United Kingdom Grace Williams, Vaughan Williams, Bartók, Nielsen: Madeleine Mitchell (violin), BBC National Orchestra of Wales/ Jamie Phillips (conductor). Hoddinott Hall, Cardiff, 6.11.2021. (PCG)
Grace Williams – Penillion (1955)
Vaughan Williams – The Lark Ascending (1914, rev. 1920)
Bartók – Romanian Folk Dances (1915, orch. 1917)
Nielsen – Symphony No.6 ‘Sinfonia Semplice’ (1924-1926)
Conductor Jamie Phillips, violinist Madeleine Mitchell and BBC National Orchestra of Wales had resurrected Grace Williams’s Violin Concerto a couple of days earlier (review here). Now they returned to the Hoddinott Hall for a more wide-ranging programme. It began with a performance of a more familiar Williams score: Penillion, an unusual hybrid between a symphonic suite and a trumpet concerto. This was her first work to receive a stereo recording in 1972. For many years, it ranked among her best-known pieces along with Sea Sketches and Fantasia on Welsh Nursery Tunes, but it is a more substantial composition than those. It was given a properly weighty interpretation here. The social distancing imposed on the orchestra helped to reveal many passages of unfamiliar detail (the old recording by Sir Charles Groves and the Royal Philharmonic had been made bizarrely in a Port Talbot swimming bath, and the echoing acoustic blurred many of the inner lines). The cruelly stratospheric writing for the solo trumpet occasioned a problem at one point for Andy Everton, but he held his nerve and delivered a sterling account of his soaring lines. The energetic scherzo had a really fizzing effect; the lyrical opening and slow movements had all the richness one could desire. The finale, beginning with a grand gesture like some Hollywood western film score, surged with rhythmic passion and excitement, and the dying fall at the end was beautifully judged. We certainly need a recording of the Violin Concerto, and we need a better recorded account of Penillion. These performers could do a great job.
There has been a growing tendency over the years for the ascent of Ralph Vaughan Williams’s lark to become slower and more meditative. Madeleine Mitchell was properly withdrawn in the opening pages, rising over an exquisitely quiet sustained string chord. But when the folksong-like material arrived, Jamie Phillips appeared to wish to revert to the older tempi first established by the likes of Sir Adrian Boult. The 6/8 rhythms acquired a pastoral lilt and the jogging tune that follows made its dance origins readily apparent. I am not altogether sure that the faster and probably more authentic speeds can really convince, accustomed as we have become to regarding The Lark Ascending primarily as an atmospheric impression. Dotted 6/8 rhythms in particular (as we discover in many scores by Delius and Finzi) need very careful handling if they are not to sound trivial. But there was plenty of lift and shading in the orchestral phrasing. The return to the opening stillness at the conclusion was rendered even more effective by the contrast, as Madeleine Mitchell spun her closing lines rising into space with enthralling certitude.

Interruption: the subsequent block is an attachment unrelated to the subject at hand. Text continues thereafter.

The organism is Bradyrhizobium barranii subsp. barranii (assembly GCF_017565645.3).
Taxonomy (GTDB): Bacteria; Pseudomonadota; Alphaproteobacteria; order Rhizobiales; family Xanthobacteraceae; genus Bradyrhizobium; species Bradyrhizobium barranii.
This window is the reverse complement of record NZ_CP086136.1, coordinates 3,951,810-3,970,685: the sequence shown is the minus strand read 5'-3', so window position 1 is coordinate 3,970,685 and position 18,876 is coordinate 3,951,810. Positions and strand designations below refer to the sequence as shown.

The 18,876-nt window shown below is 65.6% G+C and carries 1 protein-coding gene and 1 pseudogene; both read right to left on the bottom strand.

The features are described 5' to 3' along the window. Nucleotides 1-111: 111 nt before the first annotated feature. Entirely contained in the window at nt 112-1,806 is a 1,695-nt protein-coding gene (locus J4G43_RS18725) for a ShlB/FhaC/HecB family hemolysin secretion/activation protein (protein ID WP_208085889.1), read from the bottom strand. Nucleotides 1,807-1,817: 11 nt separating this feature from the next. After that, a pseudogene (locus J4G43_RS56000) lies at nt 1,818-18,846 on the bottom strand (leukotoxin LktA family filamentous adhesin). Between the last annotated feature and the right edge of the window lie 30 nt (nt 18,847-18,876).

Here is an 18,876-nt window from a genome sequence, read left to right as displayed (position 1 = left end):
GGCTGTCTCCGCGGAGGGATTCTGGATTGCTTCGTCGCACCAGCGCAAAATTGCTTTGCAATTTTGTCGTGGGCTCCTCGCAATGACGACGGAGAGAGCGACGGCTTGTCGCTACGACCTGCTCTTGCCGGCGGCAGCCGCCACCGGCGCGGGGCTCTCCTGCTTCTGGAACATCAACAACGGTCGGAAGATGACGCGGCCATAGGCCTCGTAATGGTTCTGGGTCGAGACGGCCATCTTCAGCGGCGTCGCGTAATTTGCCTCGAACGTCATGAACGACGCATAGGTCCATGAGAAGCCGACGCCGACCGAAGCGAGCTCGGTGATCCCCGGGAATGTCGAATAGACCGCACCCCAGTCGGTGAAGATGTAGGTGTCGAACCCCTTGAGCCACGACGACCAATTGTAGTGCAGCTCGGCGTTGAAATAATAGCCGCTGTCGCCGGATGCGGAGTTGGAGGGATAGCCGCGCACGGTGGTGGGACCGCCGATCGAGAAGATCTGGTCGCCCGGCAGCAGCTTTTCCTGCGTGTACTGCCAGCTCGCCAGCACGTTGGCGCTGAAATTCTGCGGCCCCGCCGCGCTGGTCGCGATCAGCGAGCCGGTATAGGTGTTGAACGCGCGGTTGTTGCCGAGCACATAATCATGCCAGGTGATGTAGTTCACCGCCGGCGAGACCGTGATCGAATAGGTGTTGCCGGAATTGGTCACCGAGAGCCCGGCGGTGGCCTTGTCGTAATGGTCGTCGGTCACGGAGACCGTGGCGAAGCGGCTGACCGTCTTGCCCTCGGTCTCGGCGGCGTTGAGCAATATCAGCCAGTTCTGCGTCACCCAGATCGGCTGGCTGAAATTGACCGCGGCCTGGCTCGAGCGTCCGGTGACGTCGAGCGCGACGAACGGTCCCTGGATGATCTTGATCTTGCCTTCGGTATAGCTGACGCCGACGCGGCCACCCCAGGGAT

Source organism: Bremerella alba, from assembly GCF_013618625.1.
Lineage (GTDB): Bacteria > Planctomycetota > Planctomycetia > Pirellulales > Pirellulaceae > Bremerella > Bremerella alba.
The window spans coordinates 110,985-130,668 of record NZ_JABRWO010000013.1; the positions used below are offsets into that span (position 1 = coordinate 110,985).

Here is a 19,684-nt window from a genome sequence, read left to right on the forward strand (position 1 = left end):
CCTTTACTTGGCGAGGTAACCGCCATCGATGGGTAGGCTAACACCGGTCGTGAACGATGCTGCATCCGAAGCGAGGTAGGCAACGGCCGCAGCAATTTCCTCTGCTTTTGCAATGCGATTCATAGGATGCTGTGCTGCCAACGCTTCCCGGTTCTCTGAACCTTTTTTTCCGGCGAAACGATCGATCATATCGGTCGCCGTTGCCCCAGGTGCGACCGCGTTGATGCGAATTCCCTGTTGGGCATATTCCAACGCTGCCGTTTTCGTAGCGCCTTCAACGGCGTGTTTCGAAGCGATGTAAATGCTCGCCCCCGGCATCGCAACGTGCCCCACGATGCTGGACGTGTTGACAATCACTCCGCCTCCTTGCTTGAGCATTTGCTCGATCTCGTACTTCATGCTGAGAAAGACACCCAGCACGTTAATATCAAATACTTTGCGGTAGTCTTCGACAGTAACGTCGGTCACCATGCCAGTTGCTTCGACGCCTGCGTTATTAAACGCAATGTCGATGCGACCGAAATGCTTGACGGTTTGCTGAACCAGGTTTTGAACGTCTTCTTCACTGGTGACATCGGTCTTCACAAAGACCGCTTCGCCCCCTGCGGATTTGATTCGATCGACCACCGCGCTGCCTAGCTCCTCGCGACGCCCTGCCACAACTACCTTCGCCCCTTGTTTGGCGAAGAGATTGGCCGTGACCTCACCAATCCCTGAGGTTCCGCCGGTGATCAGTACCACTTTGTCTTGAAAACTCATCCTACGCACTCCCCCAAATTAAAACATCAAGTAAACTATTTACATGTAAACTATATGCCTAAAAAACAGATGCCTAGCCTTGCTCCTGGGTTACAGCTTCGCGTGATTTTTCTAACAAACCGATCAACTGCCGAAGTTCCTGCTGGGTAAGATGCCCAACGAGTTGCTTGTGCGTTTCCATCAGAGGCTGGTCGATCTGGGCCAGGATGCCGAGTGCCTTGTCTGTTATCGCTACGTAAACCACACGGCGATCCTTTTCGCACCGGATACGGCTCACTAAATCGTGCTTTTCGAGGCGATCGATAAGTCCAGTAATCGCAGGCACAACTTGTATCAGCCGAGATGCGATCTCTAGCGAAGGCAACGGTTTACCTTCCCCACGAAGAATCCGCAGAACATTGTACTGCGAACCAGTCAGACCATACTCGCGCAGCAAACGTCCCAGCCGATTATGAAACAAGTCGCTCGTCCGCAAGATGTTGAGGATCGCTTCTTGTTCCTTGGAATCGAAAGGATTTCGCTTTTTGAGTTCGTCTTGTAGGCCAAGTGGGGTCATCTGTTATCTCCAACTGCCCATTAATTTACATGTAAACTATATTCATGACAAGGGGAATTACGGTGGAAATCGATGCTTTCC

Bela Bartók’s orchestration of his own Romanian Dances is a peculiar piece. It employs a small chamber group of players but gives the seven connected movements a distinct coloration with only some of the small body of wind instruments in the each of the short sections. The balance is also odd. A series of slower dances gradually gather speed in the whirlwind closing riot. But they make a delightful series of vignettes with the folk elements clearly to the fore, and the orchestral playing clearly conveyed the players’ enjoyment.
I must admit that I still find Carl Nielsen’s last symphony something of a problem. After the exquisite constructions of his Fourth and Fifth Symphonies, Sinfonia semplice is far from simple, and its discursive elements are quite disturbing. The comparatively conventional opening soon dissolves into a series of brief episodes in which the listener struggles to hear any structure. The following Humoresk seems to mock those struggles, with casual snippets of phrases dismissed by a series of downward yawns on the trombones. The score actually asks for trombones to sound vulgar; Stephen Johnson’s programme note tactfully refrained from quoting a footnote instruction to the player in Danish about this. The slow solemn lines of the Proposta seria movement are equally disturbed by agitated flurries in the second violins (handled superbly here by the players). The final set of variations have an equally disparate effect: an extended waltz variation towards the end expands well beyond its expected bounds. The orchestral playing, superlatively virtuosic throughout, quite failed to disguise the lack of any sense of destination in Nielsen’s writing despite the evident good humour. The necessarily small audience clearly relished the results.
The concert is scheduled for broadcast by BBC Radio 3 at an unspecified date in the future as one of their afternoon programmes, and I shall certainly tune in. Let me also take this opportunity to repeat my urgent recommendation: make a point of hearing on Tuesday 9 November the relay of the performance I mentioned earlier. It offers a rare chance to hear Grace Williams’s Violin Concerto and an outstanding account of Vaughan Williams’s Fifth Symphony.
Paul Corfield Godfrey